This week’s Bulletin will have no ranting, no raving, no geopolitics nor any theoretical musings. There is no need to rehash old “debates” – and there’s not even a thought of resting on our analytical laurels. It’s my sense that we are quickly approaching an analytical “crunch time.” And as my high school basketball coach Paul Halupa was fond of shouting, “Keep your head up and stay on your toes.” (He also seemed to enjoy saying, “It will quit hurting when the pain goes away.”) He taught defense first, then offense. Above all, he believed in discipline, focus, and attention to detail. The current environment beckons for fierce determination and commitment to sound analysis..
Paul McCulley, Pimco’s energetic managing director, commented on CNBC today that the corporate sector remains risk-averse in its hiring and investing practices. Well, this certainly seems to be the case, but this does highlight a most extraordinary disconnect: While the economic sphere (at least the corporate sector) remains wary of risk, the financial sphere demonstrates an incredible expanding risk appetite. The corporate bond market is hot, and the junk bond market is on fire. Emerging bond markets have recovered spectacularly and Yahoo has access to “free money.” We’re in the midst of record mortgage Credit creation and record asset-backed issuance. With the exception of banks’ aversion to commercial lending, the Credit system is firing on all cylinders. It hasn’t been this way in awhile.
Then why is the economy (economic sphere) stuck in the mud? How can the U.S. economy appear so poised for recession? Have we finally reached the end of the line, or are there extenuating circumstances? The simple answer is that all is well-explained by the enormous debt overhang weighing down the corporate and household sectors. Yet the analysis is likely not this clean and easy. Today, the Credit spigot is wide open. As risk aversion ebbs dramatically, Credit Availability could not be easier for most households, many businesses, and all financial speculators. But we must remind ourselves that this was not the case just a few months ago. We may ask, is the economy’s recent poor performance then somewhat of a lagging indicator, with previous tightened Credit conditions - coupled with geopolitical considerations – hurting confidence and pressuring the economy? If so, is the maladjusted (Dynamically Hedged) economy poised for a spurt of activity with the positive resolution of today’s acute geopolitical concerns? Tough questions…and we really have no alternative but to wait and search for answers.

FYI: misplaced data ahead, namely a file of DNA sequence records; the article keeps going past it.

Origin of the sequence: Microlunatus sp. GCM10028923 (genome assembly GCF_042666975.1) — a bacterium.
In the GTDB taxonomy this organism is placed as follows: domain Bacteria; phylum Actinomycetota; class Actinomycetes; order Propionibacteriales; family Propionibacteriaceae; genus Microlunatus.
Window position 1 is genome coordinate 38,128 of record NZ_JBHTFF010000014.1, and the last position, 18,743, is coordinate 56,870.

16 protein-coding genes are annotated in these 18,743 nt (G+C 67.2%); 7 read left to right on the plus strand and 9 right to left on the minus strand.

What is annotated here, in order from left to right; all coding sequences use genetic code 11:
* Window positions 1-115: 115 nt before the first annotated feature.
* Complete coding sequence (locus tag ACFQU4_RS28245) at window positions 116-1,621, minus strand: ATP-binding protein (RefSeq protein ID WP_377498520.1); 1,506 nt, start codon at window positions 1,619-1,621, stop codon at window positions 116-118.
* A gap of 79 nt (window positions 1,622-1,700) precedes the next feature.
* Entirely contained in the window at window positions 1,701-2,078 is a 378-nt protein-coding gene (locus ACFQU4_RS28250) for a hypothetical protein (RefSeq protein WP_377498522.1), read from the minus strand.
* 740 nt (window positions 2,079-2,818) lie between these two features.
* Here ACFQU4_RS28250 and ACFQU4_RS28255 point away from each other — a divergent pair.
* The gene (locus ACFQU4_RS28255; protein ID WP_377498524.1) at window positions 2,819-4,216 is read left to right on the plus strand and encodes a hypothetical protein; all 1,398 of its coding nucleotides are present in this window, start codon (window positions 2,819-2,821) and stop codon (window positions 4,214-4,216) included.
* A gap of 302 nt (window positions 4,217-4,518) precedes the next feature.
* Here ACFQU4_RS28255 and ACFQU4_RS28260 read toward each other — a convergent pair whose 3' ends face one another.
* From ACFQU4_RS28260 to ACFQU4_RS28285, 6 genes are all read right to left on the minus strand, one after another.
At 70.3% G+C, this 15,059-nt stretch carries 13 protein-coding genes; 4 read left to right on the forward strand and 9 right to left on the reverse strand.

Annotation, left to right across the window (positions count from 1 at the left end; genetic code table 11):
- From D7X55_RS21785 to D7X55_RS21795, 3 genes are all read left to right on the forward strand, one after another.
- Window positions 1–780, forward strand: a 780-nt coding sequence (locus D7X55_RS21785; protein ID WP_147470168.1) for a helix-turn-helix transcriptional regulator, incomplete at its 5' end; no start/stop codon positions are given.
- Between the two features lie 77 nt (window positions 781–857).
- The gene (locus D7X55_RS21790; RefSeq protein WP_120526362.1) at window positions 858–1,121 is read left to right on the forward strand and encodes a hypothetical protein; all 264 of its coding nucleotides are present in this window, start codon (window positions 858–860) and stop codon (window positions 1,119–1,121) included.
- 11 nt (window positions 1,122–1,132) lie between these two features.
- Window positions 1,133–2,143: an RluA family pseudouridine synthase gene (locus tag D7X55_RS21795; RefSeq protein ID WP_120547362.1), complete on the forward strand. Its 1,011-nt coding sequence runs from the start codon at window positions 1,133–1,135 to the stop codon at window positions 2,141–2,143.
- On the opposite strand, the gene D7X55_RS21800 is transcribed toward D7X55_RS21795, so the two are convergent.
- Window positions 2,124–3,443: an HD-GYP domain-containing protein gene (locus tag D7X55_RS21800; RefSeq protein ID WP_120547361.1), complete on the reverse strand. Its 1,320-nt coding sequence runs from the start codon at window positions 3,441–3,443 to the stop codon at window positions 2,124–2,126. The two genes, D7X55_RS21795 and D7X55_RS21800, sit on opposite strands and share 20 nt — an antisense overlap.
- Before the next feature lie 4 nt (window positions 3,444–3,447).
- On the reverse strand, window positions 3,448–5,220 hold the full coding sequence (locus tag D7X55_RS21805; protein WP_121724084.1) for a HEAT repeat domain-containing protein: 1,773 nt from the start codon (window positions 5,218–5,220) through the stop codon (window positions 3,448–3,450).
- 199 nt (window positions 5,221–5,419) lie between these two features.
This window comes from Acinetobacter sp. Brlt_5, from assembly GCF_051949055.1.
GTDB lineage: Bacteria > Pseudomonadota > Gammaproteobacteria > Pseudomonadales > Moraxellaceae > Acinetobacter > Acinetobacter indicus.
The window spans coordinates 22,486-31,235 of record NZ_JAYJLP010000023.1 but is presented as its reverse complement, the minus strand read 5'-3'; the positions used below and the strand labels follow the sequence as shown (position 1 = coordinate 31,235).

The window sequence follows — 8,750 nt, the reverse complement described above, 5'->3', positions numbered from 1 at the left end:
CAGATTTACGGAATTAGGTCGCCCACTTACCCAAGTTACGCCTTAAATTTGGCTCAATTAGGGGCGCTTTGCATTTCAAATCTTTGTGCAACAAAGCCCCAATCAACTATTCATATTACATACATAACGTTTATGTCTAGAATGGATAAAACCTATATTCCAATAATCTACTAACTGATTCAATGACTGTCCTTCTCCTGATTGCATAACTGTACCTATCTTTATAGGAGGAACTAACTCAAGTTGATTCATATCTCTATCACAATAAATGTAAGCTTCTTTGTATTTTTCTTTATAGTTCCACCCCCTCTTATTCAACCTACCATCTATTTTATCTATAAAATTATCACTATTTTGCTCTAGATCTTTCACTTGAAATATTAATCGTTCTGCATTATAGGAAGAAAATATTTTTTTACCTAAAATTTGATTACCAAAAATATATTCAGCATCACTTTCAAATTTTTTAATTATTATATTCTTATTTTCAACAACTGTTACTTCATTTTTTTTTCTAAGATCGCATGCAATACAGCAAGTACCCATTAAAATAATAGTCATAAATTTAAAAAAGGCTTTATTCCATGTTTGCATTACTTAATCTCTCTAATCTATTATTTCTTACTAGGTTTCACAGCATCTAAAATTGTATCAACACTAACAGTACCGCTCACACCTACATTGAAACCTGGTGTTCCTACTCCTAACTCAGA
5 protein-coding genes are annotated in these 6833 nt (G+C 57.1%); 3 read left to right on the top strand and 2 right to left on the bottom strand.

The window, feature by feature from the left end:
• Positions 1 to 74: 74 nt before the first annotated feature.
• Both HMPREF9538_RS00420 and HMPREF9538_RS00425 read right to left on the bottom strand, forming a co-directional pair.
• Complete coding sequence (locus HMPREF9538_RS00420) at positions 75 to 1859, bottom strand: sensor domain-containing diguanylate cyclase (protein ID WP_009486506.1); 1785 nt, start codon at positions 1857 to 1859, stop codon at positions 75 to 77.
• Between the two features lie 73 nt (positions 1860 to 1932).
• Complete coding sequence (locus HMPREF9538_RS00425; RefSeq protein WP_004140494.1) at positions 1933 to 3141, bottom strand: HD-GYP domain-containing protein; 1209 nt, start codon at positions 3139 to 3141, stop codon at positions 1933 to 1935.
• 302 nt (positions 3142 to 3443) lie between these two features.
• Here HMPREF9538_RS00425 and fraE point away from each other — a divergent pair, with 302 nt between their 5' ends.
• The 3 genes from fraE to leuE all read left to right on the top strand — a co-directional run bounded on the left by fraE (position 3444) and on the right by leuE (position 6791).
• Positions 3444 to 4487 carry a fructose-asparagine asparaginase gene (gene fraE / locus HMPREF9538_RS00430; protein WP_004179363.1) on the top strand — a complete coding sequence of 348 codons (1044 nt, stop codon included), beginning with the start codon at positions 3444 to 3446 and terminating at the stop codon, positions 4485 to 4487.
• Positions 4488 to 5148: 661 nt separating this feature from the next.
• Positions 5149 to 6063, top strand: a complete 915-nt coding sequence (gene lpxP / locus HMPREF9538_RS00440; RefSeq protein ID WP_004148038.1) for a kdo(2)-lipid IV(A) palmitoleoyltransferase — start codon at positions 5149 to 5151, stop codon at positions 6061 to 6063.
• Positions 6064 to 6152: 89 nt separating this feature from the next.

I was ensnared in The Bear Trap of Group Think back in 1991. I will err on the side of “staying on my toes” and thinking “defensively” until we have clearer indications of the correct answers to the above questions. I do appreciate that some readers are drawn to particular writers because their work provides confirmation of predisposed views. But we don’t want to play that game today – It’s “Crunch Time.” We must commit ourselves to diligent observation and objective analysis. We question everything and take nothing for granted.
There is today a very unusual anomaly – an energized financial sphere face to face with a despondent economic sphere. This circumstance is unstable and likely short-lived. It will be resolved either with the economic sphere belatedly engaged by the over-liquefied financial sphere, or with the financial markets at some point buckling under their own weight of gross liquidity and speculative excess. Either the stock and Credit markets are discounting a pickup in economic activity, or perhaps this is one heck of a short-squeeze (stocks, bonds, credit default swaps, etc.) that will leave the marketplace poised for considerable disappointment.
It is today difficult for me to contemplate that the economy will not respond somewhat to the animated financial markets. It always has in the past. Nevertheless, the critical analysis is to recognize that we have reached the point where it requires extreme monetary and fiscal stimulus to render even a tepid economic response. There’s no good news here, only postponing an inevitable day of reckoning. And while I can envision the scenario where a faltering consumer sector leads the economy into recession, I can as easily imagine the abundant financial fuel sparking the economy. The latter would be the most problematic scenario, with the Fed trapped in Easy Money Forever and the Credit market hostage to Eternal Speculating, Leveraging and Hedging Excess. The wildly distorted economy will not react to extreme financial stimulation in an even and sustainable manner, but rather quite to the contrary.
The bottom line is that the Credit system remains extraordinarily over-liquefied, with investors and the momentous speculating community chasing performance and desperate for yield. The Mortgage Finance Bubble inflationary “blow-off” endures. Moreover, an inflationary bias is sustained throughout some key sectors of the economy (defense, government, healthcare, home construction, and financial services). Still, there’s this nagging and critical issue of the faltering consumer. Will today’s extreme financial excesses temporarily postpone the piercing of the consumer borrowing and spending Bubble? This is where the analysis gets especially challenging – and where we must “keep our heads up and stay on our toes.” A hardy consumer sector demands a continuation of housing inflation and likely requires a boost of confidence that only rising stock prices can provide. A lot has to go right, but the financial markets do appear accommodative to the Fed's inflationary endeavors. We are keenly on Reflation Watch.